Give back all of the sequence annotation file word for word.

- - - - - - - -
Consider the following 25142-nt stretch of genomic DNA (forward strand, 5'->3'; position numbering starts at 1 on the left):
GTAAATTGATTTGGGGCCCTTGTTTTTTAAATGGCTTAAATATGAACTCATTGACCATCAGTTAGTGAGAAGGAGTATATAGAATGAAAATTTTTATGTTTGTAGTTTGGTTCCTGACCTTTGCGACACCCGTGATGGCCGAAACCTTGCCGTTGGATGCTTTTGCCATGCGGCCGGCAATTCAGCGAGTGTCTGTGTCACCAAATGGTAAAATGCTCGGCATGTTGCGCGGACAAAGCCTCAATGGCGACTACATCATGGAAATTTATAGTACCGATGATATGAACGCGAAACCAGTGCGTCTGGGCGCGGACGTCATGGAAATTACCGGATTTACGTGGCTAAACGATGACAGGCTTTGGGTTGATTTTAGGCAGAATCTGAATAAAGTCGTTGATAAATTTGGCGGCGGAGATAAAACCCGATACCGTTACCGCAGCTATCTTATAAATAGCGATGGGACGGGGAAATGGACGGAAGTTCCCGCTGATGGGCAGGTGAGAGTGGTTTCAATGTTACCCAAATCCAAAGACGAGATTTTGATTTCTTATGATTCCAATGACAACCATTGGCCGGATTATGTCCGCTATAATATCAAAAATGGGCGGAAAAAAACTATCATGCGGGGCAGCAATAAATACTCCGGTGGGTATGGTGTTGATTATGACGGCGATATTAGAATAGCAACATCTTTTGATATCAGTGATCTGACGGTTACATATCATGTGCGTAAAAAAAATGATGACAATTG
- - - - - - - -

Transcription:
Consider the following 25142-nt stretch of genomic DNA (forward strand, 5'->3'; position numbering starts at 1 on the left):
GTAAATTGATTTGGGGCCCTTGTTTTTTAAATGGCTTAAATATGAACTCATTGACCATCAGTTAGTGAGAAGGAGTATATAGAATGAAAATTTTTATGTTTGTAGTTTGGTTCCTGACCTTTGCGACACCCGTGATGGCCGAAACCTTGCCGTTGGATGCTTTTGCCATGCGGCCGGCAATTCAGCGAGTGTCTGTGTCACCAAATGGTAAAATGCTCGGCATGTTGCGCGGACAAAGCCTCAATGGCGACTACATCATGGAAATTTATAGTACCGATGATATGAACGCGAAACCAGTGCGTCTGGGCGCGGACGTCATGGAAATTACCGGATTTACGTGGCTAAACGATGACAGGCTTTGGGTTGATTTTAGGCAGAATCTGAATAAAGTCGTTGATAAATTTGGCGGCGGAGATAAAACCCGATACCGTTACCGCAGCTATCTTATAAATAGCGATGGGACGGGGAAATGGACGGAAGTTCCCGCTGATGGGCAGGTGAGAGTGGTTTCAATGTTACCCAAATCCAAAGACGAGATTTTGATTTCTTATGATTCCAATGACAACCATTGGCCGGATTATGTCCGCTATAATATCAAAAATGGGCGGAAAAAAACTATCATGCGGGGCAGCAATAAATACTCCGGTGGGTATGGTGTTGATTATGACGGCGATATTAGAATAGCAACATCTTTTGATATCAGTGATCTGACGGTTACATATCATGTGCGTAAAAAAAATGATGACAATTG